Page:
If a student wants to participate in collegiate athletics, getting into top physical condition is important.
However, if a student-athlete isn't in good shape academically, his or her physical condition doesn't matter.
There are three important variables to consider when it comes to being academically eligible to participate in college sports:
Completion of a required number of NCAA-approved core courses.
Test score results from either the ACT or SAT.
Grade-point average in only the NCAA-approved core courses.
Just like adults have to be truthful with themselves about their credit history when trying to qualify for a loan, student-athletes have to be honest about their academic standing.
Thankfully, the NCAA Clearinghouse has done a good job of helping athletes negotiate this path. The NCAA Clearinghouse basically verifies you meet the requirements in the three variables mentioned above: core courses, GPA and test scores.
The process matches your GPA from the core courses with your best scores from the SAT (just math and critical reading) or ACT tests. It's called gaining "initial eligibility" by the NCAA.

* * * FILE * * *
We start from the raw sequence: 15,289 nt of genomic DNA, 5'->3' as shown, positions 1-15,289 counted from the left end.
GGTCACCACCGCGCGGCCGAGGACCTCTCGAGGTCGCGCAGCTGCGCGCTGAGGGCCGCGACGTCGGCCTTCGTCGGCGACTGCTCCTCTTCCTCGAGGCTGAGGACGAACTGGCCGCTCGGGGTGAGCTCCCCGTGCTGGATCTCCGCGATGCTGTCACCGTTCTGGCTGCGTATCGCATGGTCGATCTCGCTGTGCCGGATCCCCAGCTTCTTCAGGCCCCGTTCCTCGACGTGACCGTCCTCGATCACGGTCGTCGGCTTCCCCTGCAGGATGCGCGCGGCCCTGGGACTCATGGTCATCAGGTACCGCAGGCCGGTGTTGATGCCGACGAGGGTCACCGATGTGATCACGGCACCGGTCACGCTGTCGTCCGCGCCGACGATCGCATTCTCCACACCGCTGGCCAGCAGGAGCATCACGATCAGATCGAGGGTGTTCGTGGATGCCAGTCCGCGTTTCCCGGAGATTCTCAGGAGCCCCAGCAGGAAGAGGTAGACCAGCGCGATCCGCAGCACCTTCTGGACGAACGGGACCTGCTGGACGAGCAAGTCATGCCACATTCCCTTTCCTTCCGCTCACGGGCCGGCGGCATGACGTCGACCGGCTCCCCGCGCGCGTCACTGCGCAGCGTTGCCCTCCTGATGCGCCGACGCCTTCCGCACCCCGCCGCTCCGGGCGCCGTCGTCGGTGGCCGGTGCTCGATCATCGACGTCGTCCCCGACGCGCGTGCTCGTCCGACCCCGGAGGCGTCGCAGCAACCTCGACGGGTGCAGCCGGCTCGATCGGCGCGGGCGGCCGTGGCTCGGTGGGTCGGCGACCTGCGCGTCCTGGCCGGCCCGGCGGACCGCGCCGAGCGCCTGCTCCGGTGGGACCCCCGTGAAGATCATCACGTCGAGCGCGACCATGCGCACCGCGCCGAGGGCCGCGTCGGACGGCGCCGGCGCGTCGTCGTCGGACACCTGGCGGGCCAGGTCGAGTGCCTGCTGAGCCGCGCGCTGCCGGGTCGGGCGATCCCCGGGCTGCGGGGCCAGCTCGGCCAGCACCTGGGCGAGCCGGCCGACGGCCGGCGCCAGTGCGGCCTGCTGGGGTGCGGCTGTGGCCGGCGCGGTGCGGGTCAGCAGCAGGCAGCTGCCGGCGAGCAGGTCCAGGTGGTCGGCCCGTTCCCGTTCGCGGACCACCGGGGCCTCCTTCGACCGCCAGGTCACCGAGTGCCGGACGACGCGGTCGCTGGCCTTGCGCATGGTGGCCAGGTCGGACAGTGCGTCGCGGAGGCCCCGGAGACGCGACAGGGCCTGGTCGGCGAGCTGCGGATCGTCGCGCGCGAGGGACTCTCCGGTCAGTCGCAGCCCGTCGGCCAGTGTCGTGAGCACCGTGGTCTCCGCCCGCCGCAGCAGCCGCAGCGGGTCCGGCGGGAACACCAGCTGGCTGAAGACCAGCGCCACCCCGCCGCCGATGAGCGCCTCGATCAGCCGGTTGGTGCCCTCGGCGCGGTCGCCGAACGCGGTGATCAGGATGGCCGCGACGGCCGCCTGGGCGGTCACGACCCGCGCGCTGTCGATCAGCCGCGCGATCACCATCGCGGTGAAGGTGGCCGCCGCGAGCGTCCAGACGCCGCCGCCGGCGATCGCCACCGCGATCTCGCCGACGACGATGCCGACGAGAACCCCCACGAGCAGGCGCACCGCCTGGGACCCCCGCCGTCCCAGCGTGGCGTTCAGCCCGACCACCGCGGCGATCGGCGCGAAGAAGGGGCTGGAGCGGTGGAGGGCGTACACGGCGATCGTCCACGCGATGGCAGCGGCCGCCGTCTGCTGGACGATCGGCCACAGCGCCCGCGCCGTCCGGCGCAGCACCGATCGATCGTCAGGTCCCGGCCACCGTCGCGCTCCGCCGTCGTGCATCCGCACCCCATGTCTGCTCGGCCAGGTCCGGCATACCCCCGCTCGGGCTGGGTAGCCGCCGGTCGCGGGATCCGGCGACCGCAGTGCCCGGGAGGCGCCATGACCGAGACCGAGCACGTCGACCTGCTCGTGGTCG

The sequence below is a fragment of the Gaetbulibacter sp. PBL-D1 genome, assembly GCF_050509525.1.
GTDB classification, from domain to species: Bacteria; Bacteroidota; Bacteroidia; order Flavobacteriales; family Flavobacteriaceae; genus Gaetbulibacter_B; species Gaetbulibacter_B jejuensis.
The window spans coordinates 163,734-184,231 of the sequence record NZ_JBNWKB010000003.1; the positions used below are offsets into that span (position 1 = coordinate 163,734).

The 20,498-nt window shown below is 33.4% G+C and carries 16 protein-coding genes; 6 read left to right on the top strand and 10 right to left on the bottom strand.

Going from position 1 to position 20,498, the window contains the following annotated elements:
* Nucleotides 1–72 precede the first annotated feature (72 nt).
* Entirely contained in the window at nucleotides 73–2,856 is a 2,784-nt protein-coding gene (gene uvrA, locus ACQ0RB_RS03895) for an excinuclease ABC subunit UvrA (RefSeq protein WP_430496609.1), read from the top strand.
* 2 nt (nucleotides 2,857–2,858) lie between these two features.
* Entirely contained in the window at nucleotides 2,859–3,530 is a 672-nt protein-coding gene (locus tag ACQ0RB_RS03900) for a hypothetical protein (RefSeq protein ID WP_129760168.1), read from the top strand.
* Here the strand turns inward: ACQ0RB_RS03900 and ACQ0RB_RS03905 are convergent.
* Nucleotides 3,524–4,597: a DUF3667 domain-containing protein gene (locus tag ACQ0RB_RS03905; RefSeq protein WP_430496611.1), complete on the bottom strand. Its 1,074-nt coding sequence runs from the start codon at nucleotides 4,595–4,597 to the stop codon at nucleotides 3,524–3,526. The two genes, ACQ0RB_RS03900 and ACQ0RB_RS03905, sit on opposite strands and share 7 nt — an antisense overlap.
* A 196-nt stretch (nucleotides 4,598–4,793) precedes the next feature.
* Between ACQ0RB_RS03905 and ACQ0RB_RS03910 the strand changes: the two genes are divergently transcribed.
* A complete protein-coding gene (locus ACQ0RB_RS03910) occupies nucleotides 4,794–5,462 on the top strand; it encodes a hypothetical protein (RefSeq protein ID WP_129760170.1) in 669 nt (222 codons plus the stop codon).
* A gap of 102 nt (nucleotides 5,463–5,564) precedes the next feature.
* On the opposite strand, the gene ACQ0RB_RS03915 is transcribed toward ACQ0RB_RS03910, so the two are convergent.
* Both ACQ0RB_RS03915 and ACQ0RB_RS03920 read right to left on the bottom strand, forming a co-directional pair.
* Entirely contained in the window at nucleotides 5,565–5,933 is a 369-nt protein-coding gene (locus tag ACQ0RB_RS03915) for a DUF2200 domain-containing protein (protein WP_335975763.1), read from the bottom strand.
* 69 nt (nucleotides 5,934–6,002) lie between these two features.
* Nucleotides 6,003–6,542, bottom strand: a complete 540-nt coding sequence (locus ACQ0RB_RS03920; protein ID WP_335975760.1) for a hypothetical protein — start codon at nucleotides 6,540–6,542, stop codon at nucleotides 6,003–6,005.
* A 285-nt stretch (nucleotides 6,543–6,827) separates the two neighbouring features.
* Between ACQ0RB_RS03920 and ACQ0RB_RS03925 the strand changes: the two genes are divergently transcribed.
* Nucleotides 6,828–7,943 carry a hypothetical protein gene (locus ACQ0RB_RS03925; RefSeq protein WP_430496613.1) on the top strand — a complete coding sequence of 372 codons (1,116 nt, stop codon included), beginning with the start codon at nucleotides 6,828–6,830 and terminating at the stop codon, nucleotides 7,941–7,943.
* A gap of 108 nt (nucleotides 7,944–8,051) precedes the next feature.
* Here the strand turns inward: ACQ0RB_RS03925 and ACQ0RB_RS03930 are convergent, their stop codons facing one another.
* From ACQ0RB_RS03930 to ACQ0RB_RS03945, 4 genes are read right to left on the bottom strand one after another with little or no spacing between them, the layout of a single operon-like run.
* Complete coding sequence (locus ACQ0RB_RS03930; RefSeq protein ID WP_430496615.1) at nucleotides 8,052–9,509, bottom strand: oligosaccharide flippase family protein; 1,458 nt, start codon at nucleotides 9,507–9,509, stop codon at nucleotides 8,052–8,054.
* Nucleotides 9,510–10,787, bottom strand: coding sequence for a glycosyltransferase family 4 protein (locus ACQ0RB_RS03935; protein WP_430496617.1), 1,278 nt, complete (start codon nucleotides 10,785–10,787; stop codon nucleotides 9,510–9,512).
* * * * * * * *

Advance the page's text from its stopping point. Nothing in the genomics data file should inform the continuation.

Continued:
For Division I there is a sliding scale which matches your test score and GPA. With a core GPA of 2.85 you are qualified if you make a minimum total score of 56 on the ACT. If your GPA is lower, you have to make a better score on the test. If your GPA is high, then the test score can be lower.
Since many people struggle with standardized tests, it's important to maintain a high GPA.
For Division II eligibility, a minimum score of 820 on the SAT or 68 on the ACT is required.
It is important to know where an athlete stands in terms of the clearinghouse. Athletes obviously want to know if they meet initial eligibility requirements, but it is just as important to know in which facets a high school student needs to improve.
Some of the best high school athletes fall short of these eligibility standards not because they are necessarily bad students now, but because they did not take care their education seriously enough early in their high school careers.
Once a student athlete has received initial eligibility from the NCAA Clearinghouse, that prospect is allowed to take official "expenses paid" visits to colleges and universities.
Tensey Pricer runs the high school site PelicanPreps.com covering the entire state of Louisiana.